Although off-the-beaten-path travel usually leads to amazing experiences, the thought of spending time in a place called Death Valley could scare off even the hardiest of boomer travelers. Did you know that Death Valley is the hottest and driest national park in the US?
Visiting a hostile environment like Death Valley, especially on a summer trip, requires planning. Thankfully, guest contributor, Vanessa Chiasson, from Turnipseed Travel, is showing us that Death Valley isn’t as inhospitable as its name would suggest.
Most travelers love to visit a warm weather destination, but not everyone is eager to embrace the kind of heat that radiates from Death Valley National Park. The park motto is “Hottest, Driest, Lowest” and Death Valley delivers! The California national park offers a scorching hot, scintillating travel experience.
Often overshadowed by famous neighbors like the Grand Canyon and Yosemite, Death Valley sees far fewer visitors than other national parks in the southwest. Many travelers have no idea that they’re missing out on an exceptional beauty that simply must be seen to be believed.
Wildlife watching in the desert
It’s easy to assume that there’s no life in Death Valley. At first glance, the park looks desolate, nothing but dusty red rocks. But this dry, bleak valley is actually home to some pretty wild wildlife.
Coyotes call the park home, as do their arch enemy the roadrunner (no word on which creature ultimately triumphs but I can report that roadrunners are as optimistic as any bird when it comes to hanging outside cafes, looking for a spare crumb!) Tiny pupfish thrive in salty streams – the only place on earth that they call home – and bighorn sheep claim the cooler mountains as their turf.
Admiring desert scenery
Over 1,000 plants thrive in Death Valley and, if you are so lucky to visit after a rare rainstorm, you’ll be rewarded with one of the most beautiful wildflower displays in the world. The wildflower displays are rarer than I’d like but you don’t have to wait for their exceptional blooms in order to see that there are more colors in Death Valley beyond rusty read.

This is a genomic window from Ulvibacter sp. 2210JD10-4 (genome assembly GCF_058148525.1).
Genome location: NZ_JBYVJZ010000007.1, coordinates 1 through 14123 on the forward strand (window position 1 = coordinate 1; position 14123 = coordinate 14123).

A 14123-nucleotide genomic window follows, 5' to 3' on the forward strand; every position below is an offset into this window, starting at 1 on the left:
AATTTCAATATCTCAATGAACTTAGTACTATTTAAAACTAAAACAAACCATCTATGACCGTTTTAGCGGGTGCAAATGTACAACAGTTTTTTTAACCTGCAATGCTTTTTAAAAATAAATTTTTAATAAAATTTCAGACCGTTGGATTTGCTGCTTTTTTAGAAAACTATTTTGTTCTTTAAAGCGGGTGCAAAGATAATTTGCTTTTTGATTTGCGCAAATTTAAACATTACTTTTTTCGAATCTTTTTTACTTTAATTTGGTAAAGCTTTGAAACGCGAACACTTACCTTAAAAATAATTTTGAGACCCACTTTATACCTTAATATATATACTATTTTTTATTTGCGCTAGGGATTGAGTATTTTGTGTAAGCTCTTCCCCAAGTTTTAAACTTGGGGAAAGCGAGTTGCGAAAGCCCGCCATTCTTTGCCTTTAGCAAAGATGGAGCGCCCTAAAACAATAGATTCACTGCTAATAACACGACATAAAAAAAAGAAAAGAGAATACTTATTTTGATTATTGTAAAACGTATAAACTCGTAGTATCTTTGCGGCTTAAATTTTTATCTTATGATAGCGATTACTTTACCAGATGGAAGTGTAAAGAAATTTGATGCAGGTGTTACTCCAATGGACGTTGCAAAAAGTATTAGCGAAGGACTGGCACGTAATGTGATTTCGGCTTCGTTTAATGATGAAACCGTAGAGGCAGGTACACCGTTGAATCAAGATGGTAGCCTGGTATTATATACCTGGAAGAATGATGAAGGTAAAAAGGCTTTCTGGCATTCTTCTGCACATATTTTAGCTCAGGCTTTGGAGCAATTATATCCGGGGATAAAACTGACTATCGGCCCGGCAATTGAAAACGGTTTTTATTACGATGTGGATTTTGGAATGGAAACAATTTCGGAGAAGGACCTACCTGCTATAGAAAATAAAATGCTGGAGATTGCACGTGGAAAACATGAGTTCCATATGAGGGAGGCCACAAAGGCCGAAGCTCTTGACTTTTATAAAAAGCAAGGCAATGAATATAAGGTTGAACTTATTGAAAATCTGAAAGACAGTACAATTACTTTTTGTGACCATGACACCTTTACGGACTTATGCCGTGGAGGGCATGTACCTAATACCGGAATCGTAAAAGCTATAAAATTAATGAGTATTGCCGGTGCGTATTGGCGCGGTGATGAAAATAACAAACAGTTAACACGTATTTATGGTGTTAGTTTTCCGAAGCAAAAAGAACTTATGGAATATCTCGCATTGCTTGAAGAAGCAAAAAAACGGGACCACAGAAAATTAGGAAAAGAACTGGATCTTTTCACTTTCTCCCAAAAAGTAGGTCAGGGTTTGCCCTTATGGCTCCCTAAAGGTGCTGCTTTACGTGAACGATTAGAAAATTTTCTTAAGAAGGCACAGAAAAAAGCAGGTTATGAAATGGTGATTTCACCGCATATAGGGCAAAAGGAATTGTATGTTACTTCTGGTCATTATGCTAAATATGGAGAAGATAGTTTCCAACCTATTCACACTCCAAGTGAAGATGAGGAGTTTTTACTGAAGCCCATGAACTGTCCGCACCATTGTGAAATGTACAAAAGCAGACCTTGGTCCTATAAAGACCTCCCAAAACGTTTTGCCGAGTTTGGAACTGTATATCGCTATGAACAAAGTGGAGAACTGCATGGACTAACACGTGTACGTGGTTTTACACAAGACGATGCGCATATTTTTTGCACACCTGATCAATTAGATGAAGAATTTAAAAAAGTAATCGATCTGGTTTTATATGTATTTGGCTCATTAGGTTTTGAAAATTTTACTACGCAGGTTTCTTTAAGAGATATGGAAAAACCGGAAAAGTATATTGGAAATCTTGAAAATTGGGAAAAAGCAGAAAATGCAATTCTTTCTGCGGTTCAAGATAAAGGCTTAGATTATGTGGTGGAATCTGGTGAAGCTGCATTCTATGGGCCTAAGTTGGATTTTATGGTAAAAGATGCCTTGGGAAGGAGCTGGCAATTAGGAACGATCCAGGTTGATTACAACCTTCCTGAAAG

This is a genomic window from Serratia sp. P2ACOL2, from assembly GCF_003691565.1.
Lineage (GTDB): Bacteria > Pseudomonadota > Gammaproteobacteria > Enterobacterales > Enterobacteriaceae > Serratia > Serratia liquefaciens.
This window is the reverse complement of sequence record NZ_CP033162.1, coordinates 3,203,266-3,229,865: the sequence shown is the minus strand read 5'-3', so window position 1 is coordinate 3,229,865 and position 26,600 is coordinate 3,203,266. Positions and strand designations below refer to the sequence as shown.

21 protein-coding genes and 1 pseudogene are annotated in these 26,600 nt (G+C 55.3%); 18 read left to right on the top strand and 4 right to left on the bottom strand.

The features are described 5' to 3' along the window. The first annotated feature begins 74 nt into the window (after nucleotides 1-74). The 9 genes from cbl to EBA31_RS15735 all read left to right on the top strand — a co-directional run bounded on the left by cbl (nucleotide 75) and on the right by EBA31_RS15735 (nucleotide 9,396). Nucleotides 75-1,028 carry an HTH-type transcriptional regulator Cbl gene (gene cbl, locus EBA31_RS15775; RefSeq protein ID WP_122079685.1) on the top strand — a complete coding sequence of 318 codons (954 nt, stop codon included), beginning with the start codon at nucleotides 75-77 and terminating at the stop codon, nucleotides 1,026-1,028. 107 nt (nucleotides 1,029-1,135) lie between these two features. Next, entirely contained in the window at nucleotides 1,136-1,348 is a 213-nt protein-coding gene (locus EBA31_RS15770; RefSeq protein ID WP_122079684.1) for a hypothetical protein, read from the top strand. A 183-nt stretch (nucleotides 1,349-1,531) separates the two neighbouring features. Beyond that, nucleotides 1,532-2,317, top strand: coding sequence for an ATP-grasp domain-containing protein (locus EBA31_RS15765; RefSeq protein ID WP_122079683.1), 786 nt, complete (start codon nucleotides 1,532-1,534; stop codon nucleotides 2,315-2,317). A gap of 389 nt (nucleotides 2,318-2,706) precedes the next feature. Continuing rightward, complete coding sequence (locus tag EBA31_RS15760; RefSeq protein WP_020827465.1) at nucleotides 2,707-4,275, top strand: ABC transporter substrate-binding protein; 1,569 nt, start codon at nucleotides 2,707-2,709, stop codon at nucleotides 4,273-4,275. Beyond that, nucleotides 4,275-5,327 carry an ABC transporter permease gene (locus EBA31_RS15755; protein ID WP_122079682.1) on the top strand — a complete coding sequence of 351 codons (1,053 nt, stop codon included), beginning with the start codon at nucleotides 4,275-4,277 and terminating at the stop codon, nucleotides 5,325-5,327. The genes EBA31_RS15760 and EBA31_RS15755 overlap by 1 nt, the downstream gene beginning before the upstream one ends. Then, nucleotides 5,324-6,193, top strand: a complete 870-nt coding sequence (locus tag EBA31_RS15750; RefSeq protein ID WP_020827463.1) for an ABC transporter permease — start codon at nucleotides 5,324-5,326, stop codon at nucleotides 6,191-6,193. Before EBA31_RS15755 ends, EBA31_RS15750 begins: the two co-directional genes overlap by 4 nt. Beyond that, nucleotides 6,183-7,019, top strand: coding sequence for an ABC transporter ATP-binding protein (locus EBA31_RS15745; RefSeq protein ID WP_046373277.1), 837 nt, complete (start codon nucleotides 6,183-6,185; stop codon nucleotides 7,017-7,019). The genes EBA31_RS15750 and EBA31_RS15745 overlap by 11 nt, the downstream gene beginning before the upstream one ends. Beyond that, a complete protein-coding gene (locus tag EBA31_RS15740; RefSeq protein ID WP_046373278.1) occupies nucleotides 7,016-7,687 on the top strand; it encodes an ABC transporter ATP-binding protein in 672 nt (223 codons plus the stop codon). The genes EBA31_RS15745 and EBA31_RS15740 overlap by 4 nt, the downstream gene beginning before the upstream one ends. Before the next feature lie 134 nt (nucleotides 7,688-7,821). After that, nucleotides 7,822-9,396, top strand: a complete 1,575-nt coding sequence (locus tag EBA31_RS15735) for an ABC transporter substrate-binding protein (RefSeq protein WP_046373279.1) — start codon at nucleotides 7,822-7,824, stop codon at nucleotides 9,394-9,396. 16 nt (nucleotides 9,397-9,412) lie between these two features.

Intrepid explorers can find turquoise, lavender, vermillion, and shades of silver, and even gold in the cliff faces – just not the kind of gold that drove early explorers to the area!
The scenic route of the Artists Drive showcases a riot of color, while an early morning sunrise at Zabriskie Point brings more subtle shades of lemon, coral, peach, and salmon. My personal favorite, Mustard Canyon, lives up to its name and explorers are swallowed up in shades of yellow, sienna, and gold.
There’s one other color that really stands out in Death Valley: white, snow white, as far as the eyes can see. At 200 square miles, Badwater Basin is the largest protected salt flat in the world but I promise you won’t be thinking minerals when you see it. Instead, it looks like an endless expanse of white, fluffy snow!
It’s cooler here, at the lowest elevation in North America, and the air is refreshing. But take heed when you head out to explore – distances are deceiving.
Tips for planning your visit to Death Valley National Park
“Take Heed” should be the park’s second motto. Exploring the many wonders does take some advanced planning. This is not the place for a spontaneous hike or a last minute off road adventure.
Do not pass go until you check in at the Rangers’ station. You can learn about the many programs they offer and, more importantly, you can learn if there are any roads closed or recent rock slides. It’s also important to discuss your proposed driving and hiking routes.